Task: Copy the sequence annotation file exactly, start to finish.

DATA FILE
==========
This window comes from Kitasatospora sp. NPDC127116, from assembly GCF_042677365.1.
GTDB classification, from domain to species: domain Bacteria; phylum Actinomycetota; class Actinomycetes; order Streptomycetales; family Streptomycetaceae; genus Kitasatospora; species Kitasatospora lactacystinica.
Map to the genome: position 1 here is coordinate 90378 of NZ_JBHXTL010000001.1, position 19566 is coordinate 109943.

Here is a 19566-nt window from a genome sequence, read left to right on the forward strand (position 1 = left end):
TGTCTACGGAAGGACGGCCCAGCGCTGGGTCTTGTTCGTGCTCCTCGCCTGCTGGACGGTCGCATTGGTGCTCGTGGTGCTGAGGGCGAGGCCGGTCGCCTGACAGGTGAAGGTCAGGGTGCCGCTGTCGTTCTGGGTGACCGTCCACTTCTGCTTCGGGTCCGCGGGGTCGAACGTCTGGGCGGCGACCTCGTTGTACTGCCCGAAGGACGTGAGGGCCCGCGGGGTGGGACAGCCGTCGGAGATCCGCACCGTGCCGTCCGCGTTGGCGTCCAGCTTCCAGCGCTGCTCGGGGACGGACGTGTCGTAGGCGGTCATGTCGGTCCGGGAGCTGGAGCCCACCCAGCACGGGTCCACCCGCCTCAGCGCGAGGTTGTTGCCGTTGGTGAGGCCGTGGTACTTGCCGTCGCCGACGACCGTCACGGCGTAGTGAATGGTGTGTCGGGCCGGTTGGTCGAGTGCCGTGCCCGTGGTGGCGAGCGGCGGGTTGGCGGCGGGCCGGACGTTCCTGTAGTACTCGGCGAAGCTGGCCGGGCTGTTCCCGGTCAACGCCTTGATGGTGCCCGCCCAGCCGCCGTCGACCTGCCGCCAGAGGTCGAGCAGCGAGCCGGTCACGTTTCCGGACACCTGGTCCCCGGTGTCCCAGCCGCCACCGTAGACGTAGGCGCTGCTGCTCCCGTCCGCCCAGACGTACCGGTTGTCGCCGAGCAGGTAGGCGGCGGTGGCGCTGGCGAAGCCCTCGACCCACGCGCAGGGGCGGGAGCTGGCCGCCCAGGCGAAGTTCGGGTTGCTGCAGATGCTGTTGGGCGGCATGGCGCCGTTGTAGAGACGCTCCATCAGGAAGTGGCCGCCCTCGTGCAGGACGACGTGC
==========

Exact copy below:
This window comes from Kitasatospora sp. NPDC127116, from assembly GCF_042677365.1.
GTDB classification, from domain to species: domain Bacteria; phylum Actinomycetota; class Actinomycetes; order Streptomycetales; family Streptomycetaceae; genus Kitasatospora; species Kitasatospora lactacystinica.
Map to the genome: position 1 here is coordinate 90378 of NZ_JBHXTL010000001.1, position 19566 is coordinate 109943.

Here is a 19566-nt window from a genome sequence, read left to right on the forward strand (position 1 = left end):
TGTCTACGGAAGGACGGCCCAGCGCTGGGTCTTGTTCGTGCTCCTCGCCTGCTGGACGGTCGCATTGGTGCTCGTGGTGCTGAGGGCGAGGCCGGTCGCCTGACAGGTGAAGGTCAGGGTGCCGCTGTCGTTCTGGGTGACCGTCCACTTCTGCTTCGGGTCCGCGGGGTCGAACGTCTGGGCGGCGACCTCGTTGTACTGCCCGAAGGACGTGAGGGCCCGCGGGGTGGGACAGCCGTCGGAGATCCGCACCGTGCCGTCCGCGTTGGCGTCCAGCTTCCAGCGCTGCTCGGGGACGGACGTGTCGTAGGCGGTCATGTCGGTCCGGGAGCTGGAGCCCACCCAGCACGGGTCCACCCGCCTCAGCGCGAGGTTGTTGCCGTTGGTGAGGCCGTGGTACTTGCCGTCGCCGACGACCGTCACGGCGTAGTGAATGGTGTGTCGGGCCGGTTGGTCGAGTGCCGTGCCCGTGGTGGCGAGCGGCGGGTTGGCGGCGGGCCGGACGTTCCTGTAGTACTCGGCGAAGCTGGCCGGGCTGTTCCCGGTCAACGCCTTGATGGTGCCCGCCCAGCCGCCGTCGACCTGCCGCCAGAGGTCGAGCAGCGAGCCGGTCACGTTTCCGGACACCTGGTCCCCGGTGTCCCAGCCGCCACCGTAGACGTAGGCGCTGCTGCTCCCGTCCGCCCAGACGTACCGGTTGTCGCCGAGCAGGTAGGCGGCGGTGGCGCTGGCGAAGCCCTCGACCCACGCGCAGGGGCGGGAGCTGGCCGCCCAGGCGAAGTTCGGGTTGCTGCAGATGCTGTTGGGCGGCATGGCGCCGTTGTAGAGACGCTCCATCAGGAAGTGGCCGCCCTCGTGCAGGACGACGTGC